Robert Fisk died on Friday, the news of which elicited considerable praise by some of his fellow journalists owing to his long career as a Mid-East correspondent. The laudatory quotes and articles included a few comments addressing accusations of antisemitism against the long-time Indy journalist.
In the Independent today, Phil Davison – A former Indy foreign correspondent – wrote the following:
I was extremely proud to work with Bob during our time at The Independent. Great reporter, great writer, great man. And very funny. As for his critics: anti-Israel, antisemitic? No frigging way. I never heard Bob put down the Israeli people or their religion. He was against the worst Israeli policies, as we all should be. Period.
In the i newspaper yesterday, former Indy editor Simon Kelner wrote the following
He was particularly critical of the policies of the Israeli government, and as a result he had to face down repeated, unfounded accusations of anti-Semitism.
As his editor, and being Jewish myself, I was often taken to task by the pro-Israel lobby for what they believed to be biased reporting. (On this point, it is curious that one of the eight recordings he chose on Desert Island Discs was a stirring rendition of the Israeli National Anthem, the Hatikvah).
First, he wasn’t merely ‘critical of Israel’.
As our posts have demonstrated, he possessed what can more accurately be described as a malign obsession with Israel. However, even being obsessively critical of Israel isn’t necessarily evidence of antisemitism. The only evidence in our view worthy of examination is the question of whether journalists or commentators have actually employed antisemitic tropes – “antisemitic” as defined by the IHRA Working Definition.
In this regard, the evidence is clear.
In 2019, we posted about an Indy piece by Fisk which unleashed the kind of unfiltered venom fancied by unabashed bigots in charging the media with “grovelling, cowardly, craven obeisance” to Israel”, accused the US Congress of being “in thrall” to Jerusalem, and concluded that the Jewish state has “annexed America”. (The original headline charged that “Israel controls America”.)
Indeed, Fisk’s use of the ‘Jewish control’ narrative goes back many years.
In April 2006, the Independent carried a four-page piece by Fisk – mirroring his more recent charge that Israel “annexed” America – titled ‘The United States of Israel”, profiling professors Stephen Walt and John Mearsheimer’s book on the Israel lobby.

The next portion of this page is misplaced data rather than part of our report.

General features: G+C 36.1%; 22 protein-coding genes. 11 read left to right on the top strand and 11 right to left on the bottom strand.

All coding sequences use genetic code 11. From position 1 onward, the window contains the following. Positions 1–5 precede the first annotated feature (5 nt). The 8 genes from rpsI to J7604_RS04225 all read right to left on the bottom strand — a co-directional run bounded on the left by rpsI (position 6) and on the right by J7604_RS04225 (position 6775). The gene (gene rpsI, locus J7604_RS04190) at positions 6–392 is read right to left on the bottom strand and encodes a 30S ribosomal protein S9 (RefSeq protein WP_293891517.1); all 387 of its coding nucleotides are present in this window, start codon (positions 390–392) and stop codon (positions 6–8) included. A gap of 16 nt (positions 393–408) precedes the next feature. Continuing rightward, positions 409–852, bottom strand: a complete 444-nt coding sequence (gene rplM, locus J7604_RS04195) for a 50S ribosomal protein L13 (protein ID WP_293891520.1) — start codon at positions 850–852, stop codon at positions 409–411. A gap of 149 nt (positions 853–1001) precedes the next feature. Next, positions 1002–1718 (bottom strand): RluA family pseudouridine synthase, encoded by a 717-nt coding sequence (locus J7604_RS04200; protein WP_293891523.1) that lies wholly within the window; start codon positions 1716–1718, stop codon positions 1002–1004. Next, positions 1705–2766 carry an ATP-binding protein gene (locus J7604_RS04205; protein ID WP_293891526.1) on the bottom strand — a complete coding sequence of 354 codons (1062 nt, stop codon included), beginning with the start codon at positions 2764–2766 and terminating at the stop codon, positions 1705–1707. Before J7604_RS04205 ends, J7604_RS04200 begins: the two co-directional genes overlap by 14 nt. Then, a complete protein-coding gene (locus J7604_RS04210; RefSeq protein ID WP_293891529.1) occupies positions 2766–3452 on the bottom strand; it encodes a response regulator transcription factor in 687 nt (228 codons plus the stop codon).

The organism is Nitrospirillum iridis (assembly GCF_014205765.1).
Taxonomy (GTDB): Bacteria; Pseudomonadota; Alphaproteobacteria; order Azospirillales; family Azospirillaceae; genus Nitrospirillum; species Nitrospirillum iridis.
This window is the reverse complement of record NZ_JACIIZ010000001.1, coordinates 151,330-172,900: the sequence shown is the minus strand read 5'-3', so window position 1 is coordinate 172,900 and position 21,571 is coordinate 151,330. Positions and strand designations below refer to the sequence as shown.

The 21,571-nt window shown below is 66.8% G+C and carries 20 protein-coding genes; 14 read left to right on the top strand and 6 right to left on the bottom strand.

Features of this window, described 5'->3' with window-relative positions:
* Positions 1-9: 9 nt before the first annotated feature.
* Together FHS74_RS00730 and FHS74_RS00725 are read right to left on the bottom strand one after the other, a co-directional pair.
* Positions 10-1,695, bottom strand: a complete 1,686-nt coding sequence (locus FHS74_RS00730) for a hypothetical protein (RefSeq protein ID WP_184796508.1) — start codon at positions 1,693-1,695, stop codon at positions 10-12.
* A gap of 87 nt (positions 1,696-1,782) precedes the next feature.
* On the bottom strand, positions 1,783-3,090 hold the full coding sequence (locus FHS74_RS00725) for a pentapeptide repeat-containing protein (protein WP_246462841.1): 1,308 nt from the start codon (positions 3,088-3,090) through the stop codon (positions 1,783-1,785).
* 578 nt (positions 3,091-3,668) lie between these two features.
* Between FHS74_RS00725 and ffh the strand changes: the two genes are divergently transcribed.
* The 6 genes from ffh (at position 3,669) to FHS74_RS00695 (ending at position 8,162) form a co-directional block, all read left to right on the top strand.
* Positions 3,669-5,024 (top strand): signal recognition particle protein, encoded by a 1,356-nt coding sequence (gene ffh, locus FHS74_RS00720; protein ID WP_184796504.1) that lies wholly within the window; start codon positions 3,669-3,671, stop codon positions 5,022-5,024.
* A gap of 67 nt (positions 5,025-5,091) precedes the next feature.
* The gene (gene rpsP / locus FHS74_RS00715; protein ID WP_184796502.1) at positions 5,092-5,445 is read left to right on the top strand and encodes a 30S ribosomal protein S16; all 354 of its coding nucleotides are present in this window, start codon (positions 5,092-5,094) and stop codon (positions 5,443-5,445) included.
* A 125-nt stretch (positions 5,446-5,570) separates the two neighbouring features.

Here’s the cover page of the article – published when Simon Kelner was editor.
In the article, Fisk, in his own words, using language indistinguishable from that of far-right anti-Semites, charged that the the Israel lobby represents an unstoppable force that has a “stranglehold” on the US Congress, and tells US Presidents what to do. As Professor David Hirsh wrote in a contemporaneous piece examining Fisk’s article, “The Lobby” is presented [by Fisk] as an unopposable…force” whose “tentacles reach into theatres, TV stations and newspapers”.
Nor is Fisk’s use of antisemitic rhetoric limited to this specific narrative.
In 2018, Fisk peddled the ‘dual loyalty’ trope in complaining that several Jewish officials in the Clinton administration negotiating Israeli-Palestinian peace couldn’t be trusted to be fair due to their religious background.
Last year, he also employed the Livingstone Formulation, which was characterised as a form of antisemitic bullying by the recent EHRC Labour antisemitism report, in accusing supporters of Israel of “blackmailing” US politicians, academics and journalists into supporting Israel by using false charges of antisemitism. In 2003, Fisk similarly accused Jews of using false charges of antisemitism to “shut them up” – an article that was promoted by the white supremacist group Stormfront.
Fisk, argued the late antisemitism scholar Robert S. Wistrich, even flirted with classic Christian antisemitism in a 2006 piece which played off the theme of the Old and New Testaments to expose Jewish/Israeli intransigence:
The rabbi’s dad had taught him [the settler] about an eye for an eye—or 20 homes for one stone in this case—whereas my dad had taught me about turning the other cheek. Judaism and Christianity had collided. So was it any surprise that Judaism and Islam were colliding?
The burden is on defenders of Fisk to explain why his evocation of tropes about Jewish perfidy, power, and dual loyalty that we’ve documented do NOT cross the line to antisemitism.